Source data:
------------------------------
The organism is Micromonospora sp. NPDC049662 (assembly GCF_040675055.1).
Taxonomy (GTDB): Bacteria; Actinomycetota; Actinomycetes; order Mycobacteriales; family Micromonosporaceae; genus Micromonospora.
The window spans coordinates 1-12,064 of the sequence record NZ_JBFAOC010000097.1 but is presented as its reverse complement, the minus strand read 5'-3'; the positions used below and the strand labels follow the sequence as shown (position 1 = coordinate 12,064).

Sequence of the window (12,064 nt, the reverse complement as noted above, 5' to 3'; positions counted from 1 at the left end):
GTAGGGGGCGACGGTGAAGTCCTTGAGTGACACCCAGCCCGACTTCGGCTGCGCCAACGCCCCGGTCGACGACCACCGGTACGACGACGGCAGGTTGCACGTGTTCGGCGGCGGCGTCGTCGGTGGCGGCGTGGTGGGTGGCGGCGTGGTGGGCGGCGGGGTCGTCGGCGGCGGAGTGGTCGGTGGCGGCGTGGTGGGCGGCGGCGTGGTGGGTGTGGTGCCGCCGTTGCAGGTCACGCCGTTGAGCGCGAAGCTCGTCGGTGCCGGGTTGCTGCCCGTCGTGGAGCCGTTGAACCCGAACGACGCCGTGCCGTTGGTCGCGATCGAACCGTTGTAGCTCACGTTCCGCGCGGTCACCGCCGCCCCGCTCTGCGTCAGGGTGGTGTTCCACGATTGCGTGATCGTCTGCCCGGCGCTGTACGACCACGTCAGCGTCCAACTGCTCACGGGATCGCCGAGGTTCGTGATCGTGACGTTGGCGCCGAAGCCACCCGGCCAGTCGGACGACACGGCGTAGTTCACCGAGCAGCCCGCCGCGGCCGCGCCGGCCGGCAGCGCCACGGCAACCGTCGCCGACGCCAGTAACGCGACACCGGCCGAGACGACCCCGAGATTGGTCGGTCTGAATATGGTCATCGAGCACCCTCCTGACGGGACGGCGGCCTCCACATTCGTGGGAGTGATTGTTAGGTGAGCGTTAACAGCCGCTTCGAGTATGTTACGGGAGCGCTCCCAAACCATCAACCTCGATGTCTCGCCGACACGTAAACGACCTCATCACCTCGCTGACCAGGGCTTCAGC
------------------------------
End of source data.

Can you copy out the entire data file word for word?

The organism is Micromonospora sp. NPDC049662 (assembly GCF_040675055.1).
Taxonomy (GTDB): Bacteria; Actinomycetota; Actinomycetes; order Mycobacteriales; family Micromonosporaceae; genus Micromonospora.
The window spans coordinates 1-12,064 of the sequence record NZ_JBFAOC010000097.1 but is presented as its reverse complement, the minus strand read 5'-3'; the positions used below and the strand labels follow the sequence as shown (position 1 = coordinate 12,064).

Sequence of the window (12,064 nt, the reverse complement as noted above, 5' to 3'; positions counted from 1 at the left end):
GTAGGGGGCGACGGTGAAGTCCTTGAGTGACACCCAGCCCGACTTCGGCTGCGCCAACGCCCCGGTCGACGACCACCGGTACGACGACGGCAGGTTGCACGTGTTCGGCGGCGGCGTCGTCGGTGGCGGCGTGGTGGGTGGCGGCGTGGTGGGCGGCGGGGTCGTCGGCGGCGGAGTGGTCGGTGGCGGCGTGGTGGGCGGCGGCGTGGTGGGTGTGGTGCCGCCGTTGCAGGTCACGCCGTTGAGCGCGAAGCTCGTCGGTGCCGGGTTGCTGCCCGTCGTGGAGCCGTTGAACCCGAACGACGCCGTGCCGTTGGTCGCGATCGAACCGTTGTAGCTCACGTTCCGCGCGGTCACCGCCGCCCCGCTCTGCGTCAGGGTGGTGTTCCACGATTGCGTGATCGTCTGCCCGGCGCTGTACGACCACGTCAGCGTCCAACTGCTCACGGGATCGCCGAGGTTCGTGATCGTGACGTTGGCGCCGAAGCCACCCGGCCAGTCGGACGACACGGCGTAGTTCACCGAGCAGCCCGCCGCGGCCGCGCCGGCCGGCAGCGCCACGGCAACCGTCGCCGACGCCAGTAACGCGACACCGGCCGAGACGACCCCGAGATTGGTCGGTCTGAATATGGTCATCGAGCACCCTCCTGACGGGACGGCGGCCTCCACATTCGTGGGAGTGATTGTTAGGTGAGCGTTAACAGCCGCTTCGAGTATGTTACGGGAGCGCTCCCAAACCATCAACCTCGATGTCTCGCCGACACGTAAACGACCTCATCACCTCGCTGACCAGGGCTTCAGC